An engaging, bittersweet saga about finding a place to belong.

The Candy Store

An orphaned 1980s teenager travels through time to the Jazz Age to discover the mystery of her identity in this sweetly confected historical fantasia.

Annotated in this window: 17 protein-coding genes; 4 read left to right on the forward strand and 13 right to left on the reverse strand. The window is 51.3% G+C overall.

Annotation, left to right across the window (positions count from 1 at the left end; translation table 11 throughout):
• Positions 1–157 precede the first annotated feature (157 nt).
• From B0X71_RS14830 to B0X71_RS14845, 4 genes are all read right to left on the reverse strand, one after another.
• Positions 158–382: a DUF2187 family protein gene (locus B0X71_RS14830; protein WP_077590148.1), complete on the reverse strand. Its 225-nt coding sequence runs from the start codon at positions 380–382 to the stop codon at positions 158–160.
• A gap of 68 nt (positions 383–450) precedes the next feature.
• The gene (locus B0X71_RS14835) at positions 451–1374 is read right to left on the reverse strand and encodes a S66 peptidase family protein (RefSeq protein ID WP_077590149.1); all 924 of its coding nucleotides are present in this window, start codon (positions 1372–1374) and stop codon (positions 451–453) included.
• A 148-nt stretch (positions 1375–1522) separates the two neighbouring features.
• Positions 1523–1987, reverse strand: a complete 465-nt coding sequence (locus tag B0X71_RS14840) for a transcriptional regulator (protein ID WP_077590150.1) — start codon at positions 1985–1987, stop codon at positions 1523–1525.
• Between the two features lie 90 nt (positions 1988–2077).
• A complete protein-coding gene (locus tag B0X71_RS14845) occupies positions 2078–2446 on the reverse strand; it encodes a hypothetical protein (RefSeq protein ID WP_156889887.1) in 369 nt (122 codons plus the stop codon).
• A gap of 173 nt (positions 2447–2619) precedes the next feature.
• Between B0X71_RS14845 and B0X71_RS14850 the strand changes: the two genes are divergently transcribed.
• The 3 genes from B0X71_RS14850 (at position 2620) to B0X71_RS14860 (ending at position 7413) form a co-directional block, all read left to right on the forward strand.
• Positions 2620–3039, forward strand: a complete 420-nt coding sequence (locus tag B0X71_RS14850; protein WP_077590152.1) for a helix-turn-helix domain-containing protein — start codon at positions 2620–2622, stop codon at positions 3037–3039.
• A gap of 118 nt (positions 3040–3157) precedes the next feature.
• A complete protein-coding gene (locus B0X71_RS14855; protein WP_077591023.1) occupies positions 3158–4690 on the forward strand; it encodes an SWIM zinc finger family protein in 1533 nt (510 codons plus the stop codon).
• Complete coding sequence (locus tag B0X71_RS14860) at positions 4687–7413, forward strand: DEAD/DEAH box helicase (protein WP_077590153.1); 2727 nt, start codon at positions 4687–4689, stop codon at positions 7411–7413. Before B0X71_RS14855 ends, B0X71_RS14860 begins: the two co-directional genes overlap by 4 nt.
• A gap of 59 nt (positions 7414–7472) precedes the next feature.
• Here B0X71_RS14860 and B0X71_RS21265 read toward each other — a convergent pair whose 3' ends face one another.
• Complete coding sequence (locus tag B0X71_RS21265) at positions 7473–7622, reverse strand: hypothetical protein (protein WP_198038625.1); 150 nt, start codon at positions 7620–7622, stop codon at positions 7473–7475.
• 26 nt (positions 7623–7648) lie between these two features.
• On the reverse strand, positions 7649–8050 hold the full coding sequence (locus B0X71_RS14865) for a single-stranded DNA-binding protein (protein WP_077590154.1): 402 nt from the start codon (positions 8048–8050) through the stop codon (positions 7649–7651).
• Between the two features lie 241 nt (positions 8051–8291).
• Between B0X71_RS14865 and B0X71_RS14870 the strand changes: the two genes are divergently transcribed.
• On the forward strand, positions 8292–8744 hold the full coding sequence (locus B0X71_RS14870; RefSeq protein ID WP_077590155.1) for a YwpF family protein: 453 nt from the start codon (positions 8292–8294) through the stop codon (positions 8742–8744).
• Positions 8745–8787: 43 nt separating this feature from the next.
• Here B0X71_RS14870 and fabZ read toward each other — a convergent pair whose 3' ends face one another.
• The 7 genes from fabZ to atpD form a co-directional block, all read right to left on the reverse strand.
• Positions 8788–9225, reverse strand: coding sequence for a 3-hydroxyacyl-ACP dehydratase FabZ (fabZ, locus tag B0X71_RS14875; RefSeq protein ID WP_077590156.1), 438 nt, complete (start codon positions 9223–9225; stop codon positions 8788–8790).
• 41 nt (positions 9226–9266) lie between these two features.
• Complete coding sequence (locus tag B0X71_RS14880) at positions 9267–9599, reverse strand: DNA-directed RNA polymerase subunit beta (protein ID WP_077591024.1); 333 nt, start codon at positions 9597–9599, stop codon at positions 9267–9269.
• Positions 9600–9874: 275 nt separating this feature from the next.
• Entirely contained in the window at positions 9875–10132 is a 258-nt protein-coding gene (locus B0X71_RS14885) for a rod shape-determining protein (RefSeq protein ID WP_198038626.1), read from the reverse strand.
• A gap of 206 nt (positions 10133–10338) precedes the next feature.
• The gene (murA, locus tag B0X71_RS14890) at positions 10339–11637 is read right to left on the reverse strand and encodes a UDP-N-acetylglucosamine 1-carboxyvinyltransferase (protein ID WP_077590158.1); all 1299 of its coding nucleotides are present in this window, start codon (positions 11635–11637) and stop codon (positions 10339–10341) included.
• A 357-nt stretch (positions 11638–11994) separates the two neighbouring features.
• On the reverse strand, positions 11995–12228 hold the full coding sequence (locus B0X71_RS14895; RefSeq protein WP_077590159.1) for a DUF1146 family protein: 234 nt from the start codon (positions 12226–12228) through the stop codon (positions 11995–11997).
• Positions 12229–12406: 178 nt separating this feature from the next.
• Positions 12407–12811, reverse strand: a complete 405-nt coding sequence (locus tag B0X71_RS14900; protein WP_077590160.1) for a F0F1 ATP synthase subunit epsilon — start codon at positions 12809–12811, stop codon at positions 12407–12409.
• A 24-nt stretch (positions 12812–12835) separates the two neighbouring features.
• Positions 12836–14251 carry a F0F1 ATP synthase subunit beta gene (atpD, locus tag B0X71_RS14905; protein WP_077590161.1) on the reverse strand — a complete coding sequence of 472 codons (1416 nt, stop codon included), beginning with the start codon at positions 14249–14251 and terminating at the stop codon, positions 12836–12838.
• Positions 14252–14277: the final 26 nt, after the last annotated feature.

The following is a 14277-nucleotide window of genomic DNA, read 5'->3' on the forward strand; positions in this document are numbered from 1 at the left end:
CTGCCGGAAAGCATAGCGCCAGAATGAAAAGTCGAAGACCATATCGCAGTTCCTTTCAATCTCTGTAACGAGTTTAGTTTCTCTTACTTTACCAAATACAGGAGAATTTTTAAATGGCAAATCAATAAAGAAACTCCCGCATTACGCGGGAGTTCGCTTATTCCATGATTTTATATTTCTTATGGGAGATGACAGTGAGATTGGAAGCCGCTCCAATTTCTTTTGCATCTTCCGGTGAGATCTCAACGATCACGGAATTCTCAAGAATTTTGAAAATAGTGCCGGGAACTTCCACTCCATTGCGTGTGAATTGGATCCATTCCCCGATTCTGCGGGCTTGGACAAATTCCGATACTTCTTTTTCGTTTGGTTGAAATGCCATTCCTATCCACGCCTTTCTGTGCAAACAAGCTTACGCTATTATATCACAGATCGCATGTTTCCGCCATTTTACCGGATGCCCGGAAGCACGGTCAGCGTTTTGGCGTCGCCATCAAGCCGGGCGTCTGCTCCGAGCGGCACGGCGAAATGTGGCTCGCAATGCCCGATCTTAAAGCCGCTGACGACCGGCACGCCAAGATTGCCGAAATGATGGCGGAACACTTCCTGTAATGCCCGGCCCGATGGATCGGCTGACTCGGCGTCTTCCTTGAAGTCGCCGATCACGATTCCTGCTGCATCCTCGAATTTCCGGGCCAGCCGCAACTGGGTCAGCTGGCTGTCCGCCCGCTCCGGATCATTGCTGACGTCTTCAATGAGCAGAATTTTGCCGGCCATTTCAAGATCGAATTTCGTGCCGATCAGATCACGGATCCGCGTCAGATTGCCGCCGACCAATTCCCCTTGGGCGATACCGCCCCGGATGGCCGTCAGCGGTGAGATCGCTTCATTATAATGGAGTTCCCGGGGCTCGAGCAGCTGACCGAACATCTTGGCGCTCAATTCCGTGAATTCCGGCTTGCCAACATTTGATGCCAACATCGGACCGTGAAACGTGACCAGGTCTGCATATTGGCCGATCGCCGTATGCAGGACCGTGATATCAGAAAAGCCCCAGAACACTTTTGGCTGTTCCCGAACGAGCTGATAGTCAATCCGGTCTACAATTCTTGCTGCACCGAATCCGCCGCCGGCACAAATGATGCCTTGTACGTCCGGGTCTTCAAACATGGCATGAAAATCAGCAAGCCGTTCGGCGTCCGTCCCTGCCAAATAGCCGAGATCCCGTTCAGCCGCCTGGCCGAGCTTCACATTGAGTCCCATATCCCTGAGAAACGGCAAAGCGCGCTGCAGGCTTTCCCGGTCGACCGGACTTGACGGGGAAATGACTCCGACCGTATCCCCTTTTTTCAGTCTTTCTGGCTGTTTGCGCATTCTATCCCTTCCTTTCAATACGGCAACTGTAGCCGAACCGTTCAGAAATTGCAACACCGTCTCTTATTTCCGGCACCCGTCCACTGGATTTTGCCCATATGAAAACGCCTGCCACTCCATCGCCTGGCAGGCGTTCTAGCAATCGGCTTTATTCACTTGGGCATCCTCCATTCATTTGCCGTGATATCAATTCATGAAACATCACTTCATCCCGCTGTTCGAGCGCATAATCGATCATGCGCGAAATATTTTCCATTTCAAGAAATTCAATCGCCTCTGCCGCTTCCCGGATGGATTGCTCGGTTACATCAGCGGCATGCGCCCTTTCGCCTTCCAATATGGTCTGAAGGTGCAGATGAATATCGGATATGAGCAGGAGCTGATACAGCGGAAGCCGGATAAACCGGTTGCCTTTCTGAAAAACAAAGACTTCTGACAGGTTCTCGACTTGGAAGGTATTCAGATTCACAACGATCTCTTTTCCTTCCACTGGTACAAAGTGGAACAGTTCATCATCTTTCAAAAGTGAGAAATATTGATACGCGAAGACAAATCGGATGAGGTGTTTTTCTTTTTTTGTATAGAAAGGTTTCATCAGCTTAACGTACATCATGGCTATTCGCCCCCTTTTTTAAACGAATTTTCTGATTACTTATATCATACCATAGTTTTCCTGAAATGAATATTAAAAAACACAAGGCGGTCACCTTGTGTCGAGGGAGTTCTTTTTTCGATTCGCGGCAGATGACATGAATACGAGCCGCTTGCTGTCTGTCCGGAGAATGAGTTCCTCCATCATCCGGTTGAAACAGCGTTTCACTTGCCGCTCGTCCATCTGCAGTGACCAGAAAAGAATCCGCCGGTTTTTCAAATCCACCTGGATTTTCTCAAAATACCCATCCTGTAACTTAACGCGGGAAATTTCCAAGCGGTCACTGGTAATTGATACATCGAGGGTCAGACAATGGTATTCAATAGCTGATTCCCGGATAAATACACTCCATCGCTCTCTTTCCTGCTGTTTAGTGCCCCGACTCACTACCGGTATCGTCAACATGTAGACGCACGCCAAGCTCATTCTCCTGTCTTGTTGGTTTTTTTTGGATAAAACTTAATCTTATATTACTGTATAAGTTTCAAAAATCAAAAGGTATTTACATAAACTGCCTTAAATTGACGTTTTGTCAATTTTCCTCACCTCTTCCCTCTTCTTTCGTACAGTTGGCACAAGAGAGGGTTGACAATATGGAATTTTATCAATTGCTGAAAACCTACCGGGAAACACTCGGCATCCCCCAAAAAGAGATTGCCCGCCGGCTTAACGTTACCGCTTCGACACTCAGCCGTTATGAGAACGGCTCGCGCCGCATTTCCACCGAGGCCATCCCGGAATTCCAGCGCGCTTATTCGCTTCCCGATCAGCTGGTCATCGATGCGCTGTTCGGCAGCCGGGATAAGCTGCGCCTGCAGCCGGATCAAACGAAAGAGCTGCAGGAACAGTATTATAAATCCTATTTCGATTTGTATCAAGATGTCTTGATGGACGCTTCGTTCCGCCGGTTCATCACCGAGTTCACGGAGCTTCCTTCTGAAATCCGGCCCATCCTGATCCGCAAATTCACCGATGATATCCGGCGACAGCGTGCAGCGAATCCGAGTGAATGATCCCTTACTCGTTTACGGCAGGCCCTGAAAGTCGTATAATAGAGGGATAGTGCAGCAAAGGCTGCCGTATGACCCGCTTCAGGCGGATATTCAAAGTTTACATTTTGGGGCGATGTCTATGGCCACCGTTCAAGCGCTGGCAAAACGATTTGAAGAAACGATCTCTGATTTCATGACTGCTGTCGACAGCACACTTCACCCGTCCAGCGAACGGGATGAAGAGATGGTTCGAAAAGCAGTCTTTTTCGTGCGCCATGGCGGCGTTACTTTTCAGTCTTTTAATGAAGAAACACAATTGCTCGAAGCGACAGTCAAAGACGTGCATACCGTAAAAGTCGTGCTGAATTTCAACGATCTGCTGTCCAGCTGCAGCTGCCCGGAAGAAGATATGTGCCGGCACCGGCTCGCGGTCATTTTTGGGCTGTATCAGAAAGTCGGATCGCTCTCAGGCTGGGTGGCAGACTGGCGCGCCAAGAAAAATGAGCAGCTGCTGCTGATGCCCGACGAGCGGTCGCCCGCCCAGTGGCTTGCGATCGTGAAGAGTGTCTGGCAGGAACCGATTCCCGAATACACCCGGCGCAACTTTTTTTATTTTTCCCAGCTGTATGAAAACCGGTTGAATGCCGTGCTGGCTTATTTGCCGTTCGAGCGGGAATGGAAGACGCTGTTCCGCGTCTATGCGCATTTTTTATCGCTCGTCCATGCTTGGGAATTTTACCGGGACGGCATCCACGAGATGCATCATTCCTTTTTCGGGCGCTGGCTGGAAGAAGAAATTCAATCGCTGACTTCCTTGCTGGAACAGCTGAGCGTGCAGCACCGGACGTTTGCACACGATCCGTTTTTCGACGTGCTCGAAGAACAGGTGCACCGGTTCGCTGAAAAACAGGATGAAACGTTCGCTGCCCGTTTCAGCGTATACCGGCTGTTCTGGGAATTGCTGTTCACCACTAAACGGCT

Found as a newborn in a Denver dumpster in 1966, Jett Oxford is a scruffy 16-year-old street kid when she finally finds a haven at the Watson’s Candies store, whose 70-something proprietors, Henry and Jay, take her in, teach her the pastry trade, and give her the loving family life she’s never known. Then a kitchen explosion hurls her back to the year 1927, which is all Model Ts and stiff foundation garments. She feigns amnesia and is deposited at the local orphanage, but she’s soon taken up by the now young and handsome Henry and his blithe flapper fiancee, Josephine Doyle (who might later be called Jay, Jett surmises), the daughter of a rich family. The Roaring ’20s has its pros, such as glamorous retro fashions and swell parties, and its cons, such as anti-Irish bigotry and a tragic lack of antibiotics. Despite having to learn contemporary slang (“That would just be the ant’s ear!”) and scandalizing everyone with her own unladylike outbursts—“THAT BITCH!”—Jett soon fits right in. Alas, her knowledge of things to come causes dilemmas: as a teenage girl, she has trouble persuading the grown-ups that the Great Depression is about to happen and that they need to sell their stock and withdraw their money before the banks collapse; more poignantly, she has to suppress her growing feelings for Henry, since she believes his marriage to Josephine is the key to her own future. Poague’s time-travel conceit makes no more sense than is strictly necessary to serve as a hook for a winsome melodrama. The story unfolds in blossoming friendships, makeovers, light romantic intrigues, and, finally, deeper familial joys and heartache. The author’s yen for intrusive economics lessons—“The system of state arbitration will drive labor costs up, rendering German goods uncompetitive on world markets” is typical dinner-table repartee—sometimes slows things down. Still, Poague’s vibrant characters and piquant period details make for an entertaining voyage into the past.